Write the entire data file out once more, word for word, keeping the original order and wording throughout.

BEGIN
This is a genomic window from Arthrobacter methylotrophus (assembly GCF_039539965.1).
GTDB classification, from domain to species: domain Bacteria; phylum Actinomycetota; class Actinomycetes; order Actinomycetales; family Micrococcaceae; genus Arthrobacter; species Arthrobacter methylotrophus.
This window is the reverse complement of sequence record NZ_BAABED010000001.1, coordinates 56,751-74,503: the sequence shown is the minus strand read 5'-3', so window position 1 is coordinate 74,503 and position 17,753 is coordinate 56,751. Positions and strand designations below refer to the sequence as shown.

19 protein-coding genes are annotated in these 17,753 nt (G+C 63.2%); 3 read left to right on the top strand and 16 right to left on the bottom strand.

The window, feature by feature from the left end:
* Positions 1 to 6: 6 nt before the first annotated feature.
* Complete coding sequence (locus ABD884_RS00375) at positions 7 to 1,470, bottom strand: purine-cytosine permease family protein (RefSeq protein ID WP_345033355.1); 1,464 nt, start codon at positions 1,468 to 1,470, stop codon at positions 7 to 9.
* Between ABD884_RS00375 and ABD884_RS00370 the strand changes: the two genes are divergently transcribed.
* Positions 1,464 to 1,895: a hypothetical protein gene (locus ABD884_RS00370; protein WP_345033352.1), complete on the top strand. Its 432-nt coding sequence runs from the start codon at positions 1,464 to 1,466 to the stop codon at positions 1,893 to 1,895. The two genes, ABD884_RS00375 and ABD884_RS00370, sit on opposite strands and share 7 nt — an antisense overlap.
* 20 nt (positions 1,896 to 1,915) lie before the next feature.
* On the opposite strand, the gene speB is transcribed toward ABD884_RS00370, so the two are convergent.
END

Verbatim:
This is a genomic window from Arthrobacter methylotrophus (assembly GCF_039539965.1).
GTDB classification, from domain to species: domain Bacteria; phylum Actinomycetota; class Actinomycetes; order Actinomycetales; family Micrococcaceae; genus Arthrobacter; species Arthrobacter methylotrophus.
This window is the reverse complement of sequence record NZ_BAABED010000001.1, coordinates 56,751-74,503: the sequence shown is the minus strand read 5'-3', so window position 1 is coordinate 74,503 and position 17,753 is coordinate 56,751. Positions and strand designations below refer to the sequence as shown.

19 protein-coding genes are annotated in these 17,753 nt (G+C 63.2%); 3 read left to right on the top strand and 16 right to left on the bottom strand.

The window, feature by feature from the left end:
* Positions 1 to 6: 6 nt before the first annotated feature.
* Complete coding sequence (locus ABD884_RS00375) at positions 7 to 1,470, bottom strand: purine-cytosine permease family protein (RefSeq protein ID WP_345033355.1); 1,464 nt, start codon at positions 1,468 to 1,470, stop codon at positions 7 to 9.
* Between ABD884_RS00375 and ABD884_RS00370 the strand changes: the two genes are divergently transcribed.
* Positions 1,464 to 1,895: a hypothetical protein gene (locus ABD884_RS00370; protein WP_345033352.1), complete on the top strand. Its 432-nt coding sequence runs from the start codon at positions 1,464 to 1,466 to the stop codon at positions 1,893 to 1,895. The two genes, ABD884_RS00375 and ABD884_RS00370, sit on opposite strands and share 7 nt — an antisense overlap.
* 20 nt (positions 1,896 to 1,915) lie before the next feature.
* On the opposite strand, the gene speB is transcribed toward ABD884_RS00370, so the two are convergent.